Sola Fide Today

Seventh-day Adventists have not been immune to the dangers of either legalism or antinomianism. What should we make of sola fide today? How can we embrace with joy the idea of Christ alone as the Source of our salvation and find real motivation and help in God’s law? Is there a way for us as a movement to stabilize our understandings of the biblical teaching of salvation? Can we avoid exchanging one skewed emphasis for another, avoid being “carried along by every wind of doctrine” (Eph 4:4, ESV)?

As I have noted, another leading idea of the Reformation is that doctrine should rest on Scripture alone (sola scriptura). The Bible stands supreme as the source for truth over all other sources including the encyclicals of popes and the decisions of church councils. Luther’s declaration at Worms still rings in the hearts of Protestants: "Unless I am convinced otherwise by evidence from scripture or incontestable arguments, I remain bound by the scripture I have put forward. As long as my conscience is captive to the word of God, I neither can nor will recant, since it is neither safe nor right to act against conscience. God help me. Amen."[5]

Impressively, Luther was not content to simply formulate and celebrate such a view. He was committed to translating God’s Word into the German language of his people, using his skill as scholar and linguist to accurately convey the truths of Scripture. William Tyndale, drawing inspiration from Luther (and Erasmus) would articulate his passion for this mission of making God’s Word available and accessible in an argument with a cleric who claimed, “We would be better off without God’s laws than the pope’s [laws].” To which Tyndale replied, “I defy the Pope and all his laws ... if God spares my life, before long I will cause a boy that drives the plow to know more of the Scriptures than you do.”[6] Beyond translation, Luther invested himself in nourishing the new, gospel-based churches through training and mentoring pastors equipped to teach God’s Word and through providing Bible-infused worship materials, especially hymns.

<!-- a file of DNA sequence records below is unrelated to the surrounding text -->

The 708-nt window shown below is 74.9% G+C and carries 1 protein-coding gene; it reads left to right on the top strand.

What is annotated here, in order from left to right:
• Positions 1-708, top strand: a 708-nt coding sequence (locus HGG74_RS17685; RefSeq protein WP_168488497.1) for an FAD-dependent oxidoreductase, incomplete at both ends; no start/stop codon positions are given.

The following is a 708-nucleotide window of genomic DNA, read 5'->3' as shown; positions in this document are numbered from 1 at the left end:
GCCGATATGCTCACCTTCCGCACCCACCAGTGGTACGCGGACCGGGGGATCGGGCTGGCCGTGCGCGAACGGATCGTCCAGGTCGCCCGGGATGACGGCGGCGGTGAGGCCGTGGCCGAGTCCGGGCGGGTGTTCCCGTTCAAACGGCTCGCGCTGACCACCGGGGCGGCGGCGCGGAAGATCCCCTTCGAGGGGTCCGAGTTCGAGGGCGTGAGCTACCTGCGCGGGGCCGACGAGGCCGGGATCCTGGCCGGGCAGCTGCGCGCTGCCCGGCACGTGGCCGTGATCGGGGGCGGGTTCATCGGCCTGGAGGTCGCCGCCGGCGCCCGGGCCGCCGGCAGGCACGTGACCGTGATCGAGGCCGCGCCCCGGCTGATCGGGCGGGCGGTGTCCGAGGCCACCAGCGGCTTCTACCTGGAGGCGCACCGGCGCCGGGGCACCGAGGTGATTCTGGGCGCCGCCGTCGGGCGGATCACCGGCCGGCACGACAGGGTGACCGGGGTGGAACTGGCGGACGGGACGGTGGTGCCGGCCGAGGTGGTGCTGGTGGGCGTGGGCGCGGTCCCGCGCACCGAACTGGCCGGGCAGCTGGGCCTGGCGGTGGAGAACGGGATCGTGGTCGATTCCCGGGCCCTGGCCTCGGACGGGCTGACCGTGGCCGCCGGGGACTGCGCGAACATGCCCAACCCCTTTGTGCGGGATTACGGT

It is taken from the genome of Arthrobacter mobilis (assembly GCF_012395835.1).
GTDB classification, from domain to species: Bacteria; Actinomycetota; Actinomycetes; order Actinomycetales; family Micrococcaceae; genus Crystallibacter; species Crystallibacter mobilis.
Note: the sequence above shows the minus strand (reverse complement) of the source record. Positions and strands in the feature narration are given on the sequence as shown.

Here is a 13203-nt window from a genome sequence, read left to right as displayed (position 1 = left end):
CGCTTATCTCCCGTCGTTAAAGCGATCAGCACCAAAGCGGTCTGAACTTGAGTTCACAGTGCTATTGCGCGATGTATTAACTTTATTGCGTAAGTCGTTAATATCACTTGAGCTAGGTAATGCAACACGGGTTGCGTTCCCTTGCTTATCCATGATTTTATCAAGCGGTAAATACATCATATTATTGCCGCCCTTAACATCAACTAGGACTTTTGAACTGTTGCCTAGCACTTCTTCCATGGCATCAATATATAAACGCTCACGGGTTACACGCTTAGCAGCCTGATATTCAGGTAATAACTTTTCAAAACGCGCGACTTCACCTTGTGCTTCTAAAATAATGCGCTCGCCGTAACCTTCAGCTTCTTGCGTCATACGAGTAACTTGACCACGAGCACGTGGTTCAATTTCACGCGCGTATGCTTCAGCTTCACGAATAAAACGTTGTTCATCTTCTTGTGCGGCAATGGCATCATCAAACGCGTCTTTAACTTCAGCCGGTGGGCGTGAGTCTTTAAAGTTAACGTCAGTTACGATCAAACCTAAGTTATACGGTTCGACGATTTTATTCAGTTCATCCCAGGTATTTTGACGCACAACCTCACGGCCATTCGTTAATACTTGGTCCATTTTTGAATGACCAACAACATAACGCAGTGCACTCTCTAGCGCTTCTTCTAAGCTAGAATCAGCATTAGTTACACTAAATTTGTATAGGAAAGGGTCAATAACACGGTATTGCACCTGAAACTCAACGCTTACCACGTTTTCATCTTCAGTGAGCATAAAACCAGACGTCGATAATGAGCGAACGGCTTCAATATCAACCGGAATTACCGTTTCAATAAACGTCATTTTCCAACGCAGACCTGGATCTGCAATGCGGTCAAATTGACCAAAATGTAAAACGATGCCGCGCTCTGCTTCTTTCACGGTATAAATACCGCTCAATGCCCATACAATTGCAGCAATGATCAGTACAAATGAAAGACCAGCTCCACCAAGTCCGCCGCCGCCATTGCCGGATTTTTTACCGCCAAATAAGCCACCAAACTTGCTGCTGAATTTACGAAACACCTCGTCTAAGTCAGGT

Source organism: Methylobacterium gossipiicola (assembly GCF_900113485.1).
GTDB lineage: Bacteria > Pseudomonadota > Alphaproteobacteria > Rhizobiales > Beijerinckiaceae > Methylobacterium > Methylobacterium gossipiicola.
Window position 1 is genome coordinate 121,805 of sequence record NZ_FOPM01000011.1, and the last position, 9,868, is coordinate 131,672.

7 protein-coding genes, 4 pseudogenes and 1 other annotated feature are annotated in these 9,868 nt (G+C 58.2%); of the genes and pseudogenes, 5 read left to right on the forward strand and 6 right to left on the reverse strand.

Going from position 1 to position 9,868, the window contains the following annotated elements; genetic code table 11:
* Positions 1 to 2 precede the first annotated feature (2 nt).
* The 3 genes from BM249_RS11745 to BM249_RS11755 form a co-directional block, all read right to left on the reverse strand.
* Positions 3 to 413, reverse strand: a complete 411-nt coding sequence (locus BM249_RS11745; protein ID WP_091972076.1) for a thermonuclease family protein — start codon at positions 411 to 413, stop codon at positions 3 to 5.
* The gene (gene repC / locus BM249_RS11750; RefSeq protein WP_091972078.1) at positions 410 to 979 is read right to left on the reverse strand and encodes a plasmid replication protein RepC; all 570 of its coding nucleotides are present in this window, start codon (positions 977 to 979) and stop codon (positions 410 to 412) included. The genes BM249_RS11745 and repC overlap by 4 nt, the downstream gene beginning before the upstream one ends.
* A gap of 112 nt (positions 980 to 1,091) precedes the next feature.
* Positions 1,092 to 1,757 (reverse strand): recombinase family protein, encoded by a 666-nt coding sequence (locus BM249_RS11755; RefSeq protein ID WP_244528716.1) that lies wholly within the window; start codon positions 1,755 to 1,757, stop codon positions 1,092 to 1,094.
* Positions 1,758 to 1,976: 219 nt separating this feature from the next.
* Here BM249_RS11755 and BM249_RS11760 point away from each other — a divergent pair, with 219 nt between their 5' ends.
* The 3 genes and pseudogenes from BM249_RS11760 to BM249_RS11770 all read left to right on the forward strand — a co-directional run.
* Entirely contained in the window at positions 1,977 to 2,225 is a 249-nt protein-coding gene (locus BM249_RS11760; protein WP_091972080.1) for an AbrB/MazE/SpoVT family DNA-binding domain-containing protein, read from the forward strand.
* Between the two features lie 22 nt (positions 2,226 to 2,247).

If this leading conviction of the Reformation — sola scriptura — remains important and active, what does it demand of us? How committed are we to careful, disciplined study of God’s Word? In the context of an increasingly secular and post-Christian nation, what call is upon us? In an age when written texts are rapidly giving way to visually based communication how are we to respond as inheritors of the belief in sola scriptura and the mission to make God’s Word accessible?

Ellen White's Standard

Ellen White holds forth a high standard for us as we reflect on the Reformation and how it applies to us today: "The Reformation did not, as many suppose, end with Luther. It is to be continued to the close of this world’s history. Luther had a great work to do in reflecting to others the light which God had permitted to shine upon him; yet he did not receive all the light which was to be given to the world. From that time to this, new light has been continually shining upon the Scriptures, and new truths have been constantly unfolding."

Luther and his co-laborers accomplished a noble work for God; but, coming as they did from the Roman Church, having themselves believed and advocated her doctrines, it was not to be expected that they would discern all these errors. It was their work to break the fetters of Rome and to give the Bible to the world; yet there were important truths that they failed to discover and grave errors that they did not renounce.[7]